Tuesday, October 3, 2023
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Fueling the diversity of clinical trials

The COVID-19 pandemic has sparked rapid innovation and adoption of new methods and practices in clinical trials. It has also shown the world how difficult it is to ensure diversity and access to these trials – a challenge we have faced over the years. Innovators in biopharmaceuticals, life science technology companies, and clinical research organizations (CROs), working with the FDA and health regulators around the world, have successfully tackled this formidable challenge. But we need to keep our feet on the ground.

Time to move forward with meaningful, lasting change – codifying the lessons we’ve learned during the COVID-19 pandemic, amplifying what works, and harmonizing the regulatory environment to facilitate further progress.

We are at a critical inflection point and need to continue to ensure trials are designed for the right population. Regulators have developed stronger guidance around the importance of diversity and access to clinical trials — including the FDA, whose public comment window recently closed for draft guidance on this. This guidance comes at an important time. The pandemic has revealed disparate health outcomes facing marginalized communities, while also bringing about major advances in patient diversity in clinical trials, a development that benefits both patients and research efficiency.

Recall early 2020: In a matter of weeks, the pandemic spurred pharma companies and the CROs they work with to adopt large-scale decentralized clinical trial (DCT) practices – telemedicine, remote data collection and diagnosis, family therapy management, etc. This, in turn, helps stimulate more diversity. For example, Moderna, which leverages DCT solutions when developing a COVID-19 vaccine, prioritized patient diversity to the point of slowing enrollment in its trials. result? To its credit, 37% of Moderna’s trial population is from communities of color, a composition comparable to the overall U.S. population.

This prioritization and activation is urgently needed more broadly. Calling for more diversity in clinical trials is nothing new, but patient data suggest we still have a long way to go. An FDA report on drug trial populations, released in April, concluded: “[Conducted] many programs that are underrepresented by certain racial and ethnic groups.”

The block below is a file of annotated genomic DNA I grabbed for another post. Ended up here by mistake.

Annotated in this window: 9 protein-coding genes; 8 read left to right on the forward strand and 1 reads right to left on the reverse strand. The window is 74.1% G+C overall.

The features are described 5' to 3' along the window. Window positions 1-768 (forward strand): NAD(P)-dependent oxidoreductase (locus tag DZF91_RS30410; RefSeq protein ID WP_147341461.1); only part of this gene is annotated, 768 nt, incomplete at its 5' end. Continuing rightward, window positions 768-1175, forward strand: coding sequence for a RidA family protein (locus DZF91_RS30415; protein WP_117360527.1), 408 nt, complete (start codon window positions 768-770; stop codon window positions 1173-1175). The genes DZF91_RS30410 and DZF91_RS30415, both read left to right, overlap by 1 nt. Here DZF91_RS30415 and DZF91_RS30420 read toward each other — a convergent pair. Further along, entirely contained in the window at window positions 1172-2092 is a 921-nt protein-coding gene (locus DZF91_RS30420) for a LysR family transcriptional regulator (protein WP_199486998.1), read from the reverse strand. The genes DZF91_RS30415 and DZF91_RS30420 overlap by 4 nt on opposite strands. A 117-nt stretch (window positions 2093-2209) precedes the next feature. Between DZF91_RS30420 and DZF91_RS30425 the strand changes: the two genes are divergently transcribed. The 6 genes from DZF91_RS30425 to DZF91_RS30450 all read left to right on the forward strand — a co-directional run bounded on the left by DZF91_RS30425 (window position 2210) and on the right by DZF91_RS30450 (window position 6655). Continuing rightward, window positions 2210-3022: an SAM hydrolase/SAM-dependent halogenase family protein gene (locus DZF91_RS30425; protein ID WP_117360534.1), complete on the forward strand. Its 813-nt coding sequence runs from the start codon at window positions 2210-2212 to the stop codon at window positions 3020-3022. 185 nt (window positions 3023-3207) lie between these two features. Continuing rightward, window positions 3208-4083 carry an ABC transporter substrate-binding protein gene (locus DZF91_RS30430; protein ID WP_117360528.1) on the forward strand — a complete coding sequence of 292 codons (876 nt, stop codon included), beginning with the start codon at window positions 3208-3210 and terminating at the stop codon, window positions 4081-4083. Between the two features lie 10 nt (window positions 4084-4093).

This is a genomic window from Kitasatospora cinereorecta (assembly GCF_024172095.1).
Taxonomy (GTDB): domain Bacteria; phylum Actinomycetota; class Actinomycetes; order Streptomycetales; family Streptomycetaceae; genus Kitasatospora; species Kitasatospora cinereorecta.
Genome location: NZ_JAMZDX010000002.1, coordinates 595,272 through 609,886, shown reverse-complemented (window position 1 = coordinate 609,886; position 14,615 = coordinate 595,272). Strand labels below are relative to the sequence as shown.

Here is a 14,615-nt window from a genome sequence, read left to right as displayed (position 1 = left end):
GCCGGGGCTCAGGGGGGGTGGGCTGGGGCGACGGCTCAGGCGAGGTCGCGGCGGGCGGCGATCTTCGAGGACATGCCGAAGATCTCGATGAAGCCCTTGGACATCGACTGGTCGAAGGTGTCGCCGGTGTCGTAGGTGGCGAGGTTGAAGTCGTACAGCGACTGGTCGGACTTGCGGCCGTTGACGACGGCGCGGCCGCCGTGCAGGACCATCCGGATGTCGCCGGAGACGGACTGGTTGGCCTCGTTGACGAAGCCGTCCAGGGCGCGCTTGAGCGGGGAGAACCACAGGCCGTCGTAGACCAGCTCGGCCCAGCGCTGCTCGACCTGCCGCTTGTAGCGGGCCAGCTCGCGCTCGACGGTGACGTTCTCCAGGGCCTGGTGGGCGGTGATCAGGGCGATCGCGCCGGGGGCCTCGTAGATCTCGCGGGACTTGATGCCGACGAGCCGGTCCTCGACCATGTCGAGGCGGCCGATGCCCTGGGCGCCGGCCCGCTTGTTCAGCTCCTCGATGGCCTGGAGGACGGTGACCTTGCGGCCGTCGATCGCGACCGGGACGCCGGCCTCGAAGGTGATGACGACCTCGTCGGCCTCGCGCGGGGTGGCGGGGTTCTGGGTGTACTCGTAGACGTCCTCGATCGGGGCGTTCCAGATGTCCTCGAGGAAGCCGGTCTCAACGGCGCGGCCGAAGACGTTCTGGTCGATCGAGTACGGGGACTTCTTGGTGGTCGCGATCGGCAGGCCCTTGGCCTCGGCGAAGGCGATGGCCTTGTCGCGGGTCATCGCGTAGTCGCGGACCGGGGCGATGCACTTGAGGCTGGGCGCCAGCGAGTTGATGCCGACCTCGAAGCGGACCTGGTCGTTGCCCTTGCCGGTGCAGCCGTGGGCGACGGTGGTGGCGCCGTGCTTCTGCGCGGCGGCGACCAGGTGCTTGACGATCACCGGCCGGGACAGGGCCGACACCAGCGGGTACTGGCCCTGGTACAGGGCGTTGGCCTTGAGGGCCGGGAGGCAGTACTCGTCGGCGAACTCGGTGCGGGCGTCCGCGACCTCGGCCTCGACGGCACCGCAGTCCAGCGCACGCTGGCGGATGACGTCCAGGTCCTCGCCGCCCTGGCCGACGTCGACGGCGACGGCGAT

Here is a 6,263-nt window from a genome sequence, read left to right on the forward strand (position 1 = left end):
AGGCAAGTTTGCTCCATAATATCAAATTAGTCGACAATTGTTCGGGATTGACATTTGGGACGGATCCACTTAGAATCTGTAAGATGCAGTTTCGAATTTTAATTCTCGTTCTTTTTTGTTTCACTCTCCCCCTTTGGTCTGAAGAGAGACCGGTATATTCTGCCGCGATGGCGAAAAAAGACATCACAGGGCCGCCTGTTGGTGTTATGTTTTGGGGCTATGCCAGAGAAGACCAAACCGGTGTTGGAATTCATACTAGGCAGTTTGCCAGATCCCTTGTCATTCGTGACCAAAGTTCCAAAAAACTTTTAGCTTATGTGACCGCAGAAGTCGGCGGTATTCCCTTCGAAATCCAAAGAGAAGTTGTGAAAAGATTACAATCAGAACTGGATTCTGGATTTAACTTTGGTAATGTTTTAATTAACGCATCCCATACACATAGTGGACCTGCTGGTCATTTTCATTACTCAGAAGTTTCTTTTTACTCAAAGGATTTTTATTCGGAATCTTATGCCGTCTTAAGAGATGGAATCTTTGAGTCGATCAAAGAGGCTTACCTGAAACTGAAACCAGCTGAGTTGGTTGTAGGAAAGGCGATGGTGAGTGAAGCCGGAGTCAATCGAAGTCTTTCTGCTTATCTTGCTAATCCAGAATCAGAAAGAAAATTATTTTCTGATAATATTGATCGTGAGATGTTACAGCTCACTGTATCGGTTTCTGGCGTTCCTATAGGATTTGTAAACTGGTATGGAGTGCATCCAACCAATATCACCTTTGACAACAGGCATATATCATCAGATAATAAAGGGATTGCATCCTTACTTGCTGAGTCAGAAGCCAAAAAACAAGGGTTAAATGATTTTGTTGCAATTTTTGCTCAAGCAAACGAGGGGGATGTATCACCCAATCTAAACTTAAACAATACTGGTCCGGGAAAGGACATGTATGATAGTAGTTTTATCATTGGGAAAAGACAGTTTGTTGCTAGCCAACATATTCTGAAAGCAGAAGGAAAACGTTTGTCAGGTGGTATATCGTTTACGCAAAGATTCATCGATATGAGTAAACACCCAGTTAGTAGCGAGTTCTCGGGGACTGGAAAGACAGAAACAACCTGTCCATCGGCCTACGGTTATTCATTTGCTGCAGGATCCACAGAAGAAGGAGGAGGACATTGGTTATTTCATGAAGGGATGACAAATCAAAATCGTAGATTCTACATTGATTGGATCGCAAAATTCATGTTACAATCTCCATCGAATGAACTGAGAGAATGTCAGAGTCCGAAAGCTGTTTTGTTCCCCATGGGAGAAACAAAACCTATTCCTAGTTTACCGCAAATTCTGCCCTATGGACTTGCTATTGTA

Increasing the diversity of clinical trials is an important way to address the health needs of underserved communities and improve patient outcomes. One step is to examine the diversity beyond racial and ethnic boundaries highlighted in the FDA’s draft guidance. While this is a good start, more forms of diversity exist, including geographic diversity, socioeconomic diversity, and more.

Another area that requires ongoing attention is DCT. Remote trials can help alleviate the logistical challenges posed by traditional trials, allowing patients to focus more on their family, work and other responsibilities. Moderna isn’t the only example of tech-enabled decentralization rising during the pandemic. Driven by CROs and their technology partners (the engines that execute these trials), DCT adoption has gained FDA support and has skyrocketed in recent years.

We need to build on this progress: inform and educate, build trust among marginalized communities, expand reach, and advocate for DCT among stakeholders. We still need additional coordination between different agencies at home and abroad, from the FDA to the European Medicines Agency.

The latest FDA guidance is a laudable step, but we need to ensure that the tools we use develop and the leaders we hire meet or exceed our goals of helping patients. Examples of what needs to be done include increased advocacy for ClinicalTrials.gov, especially for diverse audiences, and increased cultural and language-sensitive education and advocacy. In addition to this more nuanced outreach, we should support more training of research sites and associated personnel to bring physicians with unique backgrounds and experiences into a variety of settings. In addition, we should leverage more data, such as disease prevalence and patient location, to improve trial placement and increase availability in all communities. We should urge sponsors and providers to gain more patient insights and integrate feedback into drug and device development. Finally, we must continue to lower accessibility barriers through extended operating hours, more virtual visits, and other such practices.

Increasing the diversity of clinical trials is the right thing to do, especially in underserved and underrecognized patient communities. Let’s continue to move forward quickly, safely, and collaboratively.

Jackie Kent, BS, President of the Association of Clinical Research Organizations and Medidata Executive Industry Consultant Solutions.


Medidata Solutions received Moderna’s client fee for the creation of the clinical trial platform.



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